368 HISTORY OF GREECE.
Protagoras, and the other Sophists, as they were named.
In proportion as the characters of citizen and soldier sepa-
rated, the statesman (q^tcoq) became divided from the gen-
eral. Historical writing also was now cultivated ; and we
have contemporary history for the whole of this period.
Philosophy, mostly of a skeptical character, attracted vo-
taries as the reverence for the old religion decreased. But,
in the hands of the Sophists, it spent its energies in idle
speculation in physics, or in the mischievous hair-splitting of
dialectics. The illustrious Socrates stood forth as their de-
clared enemy, and combated them triumphantly with their
own weapons. Man and his duties were the subject of Ms
philosophy : he taught in no school, nor for hire ; his con-
versation (for he gave no lectures) was free to all ; his life
adorned his doctrine, and was passed in honorable poverty.
But the friend of wisdom and virtue, and the great master
of irony, could not be without numerous enemies at Athens.
He was publicly accused (01. 95, 2) by Anytus, Melitus,
and Lycon, of impiety and corruption of the youth, and an
ignorant, credulous, and prejudiced jury passed on him a sen-
tence of death. Means of escape were proposed to him, but
rejected. On the appointed day, he received and conversed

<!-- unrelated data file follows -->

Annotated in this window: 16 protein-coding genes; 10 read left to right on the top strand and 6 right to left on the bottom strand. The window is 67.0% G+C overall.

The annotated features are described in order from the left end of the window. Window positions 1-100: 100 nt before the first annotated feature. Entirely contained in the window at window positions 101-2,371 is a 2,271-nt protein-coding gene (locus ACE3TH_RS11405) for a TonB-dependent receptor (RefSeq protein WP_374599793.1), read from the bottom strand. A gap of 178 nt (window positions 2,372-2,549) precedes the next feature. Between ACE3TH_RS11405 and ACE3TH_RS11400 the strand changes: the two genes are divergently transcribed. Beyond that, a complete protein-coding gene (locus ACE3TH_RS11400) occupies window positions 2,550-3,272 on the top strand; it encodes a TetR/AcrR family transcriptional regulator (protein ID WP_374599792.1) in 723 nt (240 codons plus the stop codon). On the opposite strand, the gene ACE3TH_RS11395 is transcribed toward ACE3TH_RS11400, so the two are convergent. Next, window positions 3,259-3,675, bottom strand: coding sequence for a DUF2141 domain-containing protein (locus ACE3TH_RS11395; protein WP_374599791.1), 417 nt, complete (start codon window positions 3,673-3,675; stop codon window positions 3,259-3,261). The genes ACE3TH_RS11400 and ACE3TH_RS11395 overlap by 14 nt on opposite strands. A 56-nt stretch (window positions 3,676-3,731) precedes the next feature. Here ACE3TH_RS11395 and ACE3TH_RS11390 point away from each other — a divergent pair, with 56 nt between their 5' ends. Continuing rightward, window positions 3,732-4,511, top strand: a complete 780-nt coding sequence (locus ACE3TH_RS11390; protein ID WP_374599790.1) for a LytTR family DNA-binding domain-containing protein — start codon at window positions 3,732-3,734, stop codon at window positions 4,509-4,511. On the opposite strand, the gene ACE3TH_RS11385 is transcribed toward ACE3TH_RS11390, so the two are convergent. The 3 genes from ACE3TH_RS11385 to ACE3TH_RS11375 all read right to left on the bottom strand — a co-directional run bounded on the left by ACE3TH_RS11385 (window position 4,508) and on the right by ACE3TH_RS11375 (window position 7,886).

calmly and cheerfully with his friends, and then drinking
the hemlock-juice expired, in the seventieth year of his age.
The people were soon seized with unavailing regret, and
they made what atonement they could by punishing those
concerned in his death.
HISTORY OF GREECE
KINGDOM OF MACEDONIA. PHILIP OF MACEDONIA. CON-
FEDERATE WAR. PHOCIAN OR SACRED WAR. PROGRESS
OF PHILIP. SACRED WAR. WAR IN PELOPONNESUS.
We denominate this last period of Grecian history, the
Monarchic,* not because this form of government prevailed
in Greece, but because we shall find the influencing and gui-
ding power in all its affairs to have been a monarchy. Aris-
tocracy is at an end ; democracy, after a few struggles, sinks
into impotence ; Greece loses the independence of which she
is no longer deserving. To narrate her decline is now our
Each state of Greece and its vicinity was, as we may have-
observed, to come forward, at one time or other, as an im-
portant actor on the political stage. The time for the ap-
pearance of Macedonia is now arrived.
* It is usually called the Macedonian Period.
t The principal authorities for this and the following chapter are
Diodorus, (who copied Theopompus,) Plutarch, Justin, and the orators
Demosthenes and iEschines.
370 HISTORY OF GREECE.
This country, lying north of Thessaly, though inhabited
by a people akin to the Greeks, was never counted part of
Greece. Its kings claimed their descent from the Teme-
nids, or Heracleids, of Argos, and as such were admitted to
contend at the Olympic games, from which all but Greeks
were excluded. Macedonia might be termed a constitutional
monarchy : the crown was hereditary in one family ; but the
king was not absolute ; he governed by law and custom : a